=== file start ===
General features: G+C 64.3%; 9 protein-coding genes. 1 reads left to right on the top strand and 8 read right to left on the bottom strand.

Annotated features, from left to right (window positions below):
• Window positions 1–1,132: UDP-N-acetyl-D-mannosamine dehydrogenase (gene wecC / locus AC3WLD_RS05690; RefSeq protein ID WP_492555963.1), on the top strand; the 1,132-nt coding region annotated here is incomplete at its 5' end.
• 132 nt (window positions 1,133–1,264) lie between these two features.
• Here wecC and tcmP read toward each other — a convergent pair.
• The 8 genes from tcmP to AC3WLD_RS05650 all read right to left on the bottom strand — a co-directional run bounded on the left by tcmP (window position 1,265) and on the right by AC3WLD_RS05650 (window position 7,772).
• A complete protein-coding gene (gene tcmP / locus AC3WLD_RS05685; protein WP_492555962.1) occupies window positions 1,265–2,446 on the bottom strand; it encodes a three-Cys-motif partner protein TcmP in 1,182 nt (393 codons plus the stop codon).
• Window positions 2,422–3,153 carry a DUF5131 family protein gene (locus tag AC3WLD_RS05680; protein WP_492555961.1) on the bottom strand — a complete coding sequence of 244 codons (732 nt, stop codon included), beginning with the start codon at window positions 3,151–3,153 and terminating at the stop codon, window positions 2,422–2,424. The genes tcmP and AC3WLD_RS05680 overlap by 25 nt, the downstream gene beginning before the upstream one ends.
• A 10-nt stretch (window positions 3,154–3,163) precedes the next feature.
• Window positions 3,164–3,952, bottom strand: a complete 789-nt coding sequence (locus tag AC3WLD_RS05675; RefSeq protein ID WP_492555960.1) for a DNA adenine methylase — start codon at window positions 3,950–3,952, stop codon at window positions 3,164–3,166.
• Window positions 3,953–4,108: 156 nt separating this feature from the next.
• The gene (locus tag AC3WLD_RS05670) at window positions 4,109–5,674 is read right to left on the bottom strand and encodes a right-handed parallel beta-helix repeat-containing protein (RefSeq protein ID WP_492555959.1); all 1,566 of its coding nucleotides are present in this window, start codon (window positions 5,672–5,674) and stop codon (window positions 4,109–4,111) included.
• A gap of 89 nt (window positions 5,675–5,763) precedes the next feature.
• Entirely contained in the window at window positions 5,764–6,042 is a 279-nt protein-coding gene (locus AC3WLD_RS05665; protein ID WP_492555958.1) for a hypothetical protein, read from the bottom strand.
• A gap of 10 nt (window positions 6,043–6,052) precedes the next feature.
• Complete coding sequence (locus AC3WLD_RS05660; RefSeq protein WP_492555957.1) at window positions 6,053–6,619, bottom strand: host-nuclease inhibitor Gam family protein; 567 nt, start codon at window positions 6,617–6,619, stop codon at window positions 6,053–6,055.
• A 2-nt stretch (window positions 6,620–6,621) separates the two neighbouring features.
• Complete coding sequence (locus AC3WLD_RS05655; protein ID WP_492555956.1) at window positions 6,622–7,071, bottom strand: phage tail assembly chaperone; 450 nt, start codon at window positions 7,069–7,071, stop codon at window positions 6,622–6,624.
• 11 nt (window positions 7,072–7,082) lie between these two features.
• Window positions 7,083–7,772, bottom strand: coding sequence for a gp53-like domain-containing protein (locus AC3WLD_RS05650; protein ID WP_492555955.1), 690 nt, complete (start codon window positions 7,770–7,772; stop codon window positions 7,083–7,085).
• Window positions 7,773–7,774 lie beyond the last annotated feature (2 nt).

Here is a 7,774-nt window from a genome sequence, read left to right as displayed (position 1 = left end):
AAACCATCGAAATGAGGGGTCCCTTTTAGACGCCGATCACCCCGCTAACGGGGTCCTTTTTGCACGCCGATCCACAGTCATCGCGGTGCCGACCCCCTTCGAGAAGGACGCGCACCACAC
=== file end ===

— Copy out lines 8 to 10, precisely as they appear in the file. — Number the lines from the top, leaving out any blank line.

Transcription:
• Window positions 2,422–3,153 carry a DUF5131 family protein gene (locus tag AC3WLD_RS05680; protein WP_492555961.1) on the bottom strand — a complete coding sequence of 244 codons (732 nt, stop codon included), beginning with the start codon at window positions 3,151–3,153 and terminating at the stop codon, window positions 2,422–2,424. The genes tcmP and AC3WLD_RS05680 overlap by 25 nt, the downstream gene beginning before the upstream one ends.
• A 10-nt stretch (window positions 3,154–3,163) precedes the next feature.
• Window positions 3,164–3,952, bottom strand: a complete 789-nt coding sequence (locus tag AC3WLD_RS05675; RefSeq protein ID WP_492555960.1) for a DNA adenine methylase — start codon at window positions 3,950–3,952, stop codon at window positions 3,164–3,166.